There will probably be more to this car than just specifications. With fully electric cars still in their infancy, the interesting times are starting now that some of the biggest and best car manufacturers are throwing their weight behind the technology. The difference between a good car and a bad one is most often found in the detailed calibration of the drivetrain and suspension systems plus the know-how in terms of build quality and efficiency of production. So I can’t wait to try the EQC when it comes out.
The new B-Class
Since we got a new A-Class not too long ago, it was rather logical that we’d get a new B-Class too. Not least because they share the same platform. Aside from new styling features, the B-Class packs new engines, new technology for autonomous driving and a new interior. The inside is probably where the biggest changes have been made, an all digital dashboard and infotainment system bringing the B-Class firmly up to contemporary Mercedes-Benz standards.
Concept car — EQ Silver Arrow
The original Silver Arrow, W125, was silver because painting its aluminium shell would add undesirable weight. This latest concept is very much painted, but it’s every bit as stunning looking. Of course it’s highly unlikely that we’ll ever see anything like this car being built, but this is your typical outrageous concept that is the stuff of dreams of would-be car designers when their age is still in the single digits. You can’t help but look at it and decide that the future can’t be that bad after all.
Talking with Jochen Hermann, head of electromobility at Mercedes-Benz and Johannes Reifenrath, Head of Mercedes-Benz Cars Product Strategy and Planning.
Jan Coomans: There are some pretty big differences in car demand, and regulations, between some of Mercedes-Benz’ biggest markets. The EU is very much pushing the electric car, and so is China, but places like the US and Russia do not look like they are ready or willing to convert to electric cars in the foreseeable future. Can you imagine a time could come where you only sell electric cars in Europe but still provide regular engines for other markets?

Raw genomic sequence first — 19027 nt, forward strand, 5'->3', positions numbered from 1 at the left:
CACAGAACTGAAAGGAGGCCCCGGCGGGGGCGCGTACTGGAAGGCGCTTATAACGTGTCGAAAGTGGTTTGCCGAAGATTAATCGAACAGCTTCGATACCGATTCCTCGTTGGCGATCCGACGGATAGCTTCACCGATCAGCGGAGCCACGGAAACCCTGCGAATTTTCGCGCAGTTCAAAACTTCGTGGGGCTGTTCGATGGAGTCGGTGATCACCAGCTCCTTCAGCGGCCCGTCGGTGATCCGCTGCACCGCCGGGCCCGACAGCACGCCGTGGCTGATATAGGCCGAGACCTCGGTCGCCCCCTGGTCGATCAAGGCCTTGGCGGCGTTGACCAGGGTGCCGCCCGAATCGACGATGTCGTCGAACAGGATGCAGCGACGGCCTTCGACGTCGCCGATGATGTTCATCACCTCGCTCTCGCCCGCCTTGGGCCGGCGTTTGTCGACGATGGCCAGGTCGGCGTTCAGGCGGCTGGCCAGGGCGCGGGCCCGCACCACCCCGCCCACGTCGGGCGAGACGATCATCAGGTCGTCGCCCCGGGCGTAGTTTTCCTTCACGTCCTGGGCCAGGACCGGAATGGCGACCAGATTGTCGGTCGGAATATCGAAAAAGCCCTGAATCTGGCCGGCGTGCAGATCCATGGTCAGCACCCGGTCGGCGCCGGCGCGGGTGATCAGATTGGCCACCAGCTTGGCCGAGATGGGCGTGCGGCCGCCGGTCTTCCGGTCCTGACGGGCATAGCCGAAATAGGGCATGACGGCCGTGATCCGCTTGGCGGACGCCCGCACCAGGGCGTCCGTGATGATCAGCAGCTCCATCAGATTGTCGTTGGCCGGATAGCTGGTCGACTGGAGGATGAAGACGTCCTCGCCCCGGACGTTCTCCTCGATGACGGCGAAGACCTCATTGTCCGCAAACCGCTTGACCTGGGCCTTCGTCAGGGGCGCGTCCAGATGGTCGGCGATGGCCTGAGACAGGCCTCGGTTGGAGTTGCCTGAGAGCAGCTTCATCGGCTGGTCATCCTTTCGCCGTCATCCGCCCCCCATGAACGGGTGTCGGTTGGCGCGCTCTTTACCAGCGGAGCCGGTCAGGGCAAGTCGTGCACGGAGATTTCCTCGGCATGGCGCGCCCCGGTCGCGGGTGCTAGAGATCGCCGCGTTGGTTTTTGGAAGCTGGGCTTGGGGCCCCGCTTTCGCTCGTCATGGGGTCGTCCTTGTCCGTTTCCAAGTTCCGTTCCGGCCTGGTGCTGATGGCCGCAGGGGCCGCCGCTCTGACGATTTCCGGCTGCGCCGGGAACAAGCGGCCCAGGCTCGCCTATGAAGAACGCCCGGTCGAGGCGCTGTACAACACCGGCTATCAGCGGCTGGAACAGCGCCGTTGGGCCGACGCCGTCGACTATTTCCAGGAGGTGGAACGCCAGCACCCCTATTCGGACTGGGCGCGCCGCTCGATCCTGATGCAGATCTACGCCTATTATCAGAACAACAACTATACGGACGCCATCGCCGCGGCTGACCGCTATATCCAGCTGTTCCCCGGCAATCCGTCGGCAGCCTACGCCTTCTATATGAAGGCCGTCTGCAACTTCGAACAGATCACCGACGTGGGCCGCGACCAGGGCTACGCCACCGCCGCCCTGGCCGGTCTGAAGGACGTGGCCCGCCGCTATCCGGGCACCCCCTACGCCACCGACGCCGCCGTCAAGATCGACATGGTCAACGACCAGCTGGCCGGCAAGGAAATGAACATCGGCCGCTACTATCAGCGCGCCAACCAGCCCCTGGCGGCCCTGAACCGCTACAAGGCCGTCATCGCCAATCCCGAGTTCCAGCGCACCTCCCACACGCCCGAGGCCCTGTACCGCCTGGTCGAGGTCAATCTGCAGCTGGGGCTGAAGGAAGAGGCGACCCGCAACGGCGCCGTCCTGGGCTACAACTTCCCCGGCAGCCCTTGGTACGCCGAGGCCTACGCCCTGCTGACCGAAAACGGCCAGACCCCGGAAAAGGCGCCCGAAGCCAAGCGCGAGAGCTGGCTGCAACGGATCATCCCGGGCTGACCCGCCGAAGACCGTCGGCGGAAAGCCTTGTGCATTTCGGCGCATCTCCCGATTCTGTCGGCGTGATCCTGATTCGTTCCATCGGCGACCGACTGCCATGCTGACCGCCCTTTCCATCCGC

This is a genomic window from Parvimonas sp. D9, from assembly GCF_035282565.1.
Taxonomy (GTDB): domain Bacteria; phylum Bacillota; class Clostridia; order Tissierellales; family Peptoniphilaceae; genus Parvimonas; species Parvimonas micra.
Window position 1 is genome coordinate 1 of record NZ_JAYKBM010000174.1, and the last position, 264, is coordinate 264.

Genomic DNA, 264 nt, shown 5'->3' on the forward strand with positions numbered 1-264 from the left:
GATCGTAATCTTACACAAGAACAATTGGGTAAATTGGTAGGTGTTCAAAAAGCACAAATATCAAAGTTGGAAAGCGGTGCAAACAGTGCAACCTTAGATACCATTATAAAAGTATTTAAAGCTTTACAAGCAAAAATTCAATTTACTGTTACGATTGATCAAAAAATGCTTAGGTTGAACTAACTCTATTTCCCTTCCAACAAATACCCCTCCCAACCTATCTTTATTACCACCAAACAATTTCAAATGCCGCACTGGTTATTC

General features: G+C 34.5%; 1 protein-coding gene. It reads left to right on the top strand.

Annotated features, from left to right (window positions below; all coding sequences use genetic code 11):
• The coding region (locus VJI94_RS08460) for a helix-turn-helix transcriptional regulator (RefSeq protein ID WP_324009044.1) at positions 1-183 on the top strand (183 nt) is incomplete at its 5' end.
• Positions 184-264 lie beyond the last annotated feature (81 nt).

Jochen Hermann: Well as a European manufacturer we are forced to reduce the average CO2 output of all the cars we produce, so for sure we need to work hard to achieve that both with hybrids and fully electric cars. So it’s our job to make the option for electric cars as attractive as possible to the customers. The transformation from fossil fuels to electric will take a long time, nobody knows how long exactly. Our projections expect 15 to 25 percent of our production to be fully electric by 2025. We already made the decision to go electric here in Paris, two years ago, and now it’s up to us, the governments and the customers to work together through this transformation.
Johannes Reifenrath: Big changes are always complex. Take your example of the US, right now it’s very difficult to predict, maybe they’re even going back to coal mining to generate their power, I don’t know. But it shows how even just the political factor can change things dramatically, and in ways which are difficult to predict. Add to this the other unknowns such as advances in battery technology, the price of raw materials, the energy supply network,… you can name 50 things that have a big impact on the future of electric cars and nobody is quite sure how all these things will evolve. And they evolve different in every region, country, city even… so any predictions that can be made right now are very uncertain. It is about a general willingness to go down that road [to electric cars] and overcoming those challenges.
Jochen Hermann: That’s right, but just to add, sometimes there is a switch in people’s perceptions that can be quite sudden. Society can suddenly decide that it really wants electric cars and it becomes less socially acceptable to drive a more polluting car.
— Will the adoption of EVs depend more then on technological improvements to make them more attractive, or a change in group morality?
Jochen Hermann: It’s probably going to be a mix of these things but, again, nobody knows. But one thing is for sure: the entire industry is trying very hard to come up with better batteries. There are plenty of ideas out there, and huge amounts of investment, so hopefully we will see the results of that in the next 10 to 15 years.
Johannes Reifenrath: Morality is of course a different animal depending on where you look. If we take Norway as an example, all their electricity is generated by wind and water, so it causes very little if any pollution. India, on the contrary, mostly runs on coal and produces 1377 grams of CO2 per kilowatt-hour. The European average is in the range of 460 grams I believe. The morality of an electric car will depend on how clean the energy production is. We as car makers can provide the cars, but if local governments do not work together in cleaning up their energy then that morality of driving electric is very superficial. At most then what you are doing is distributing the pollution to a difference place. Society as a whole will need to embrace this change. Of course, one further advantage of electric cars is their lack of noise, as noise pollution is also a very serious problem in many cities, which also had very negative effects on people who live there.
— Gentlemen, thank you very much.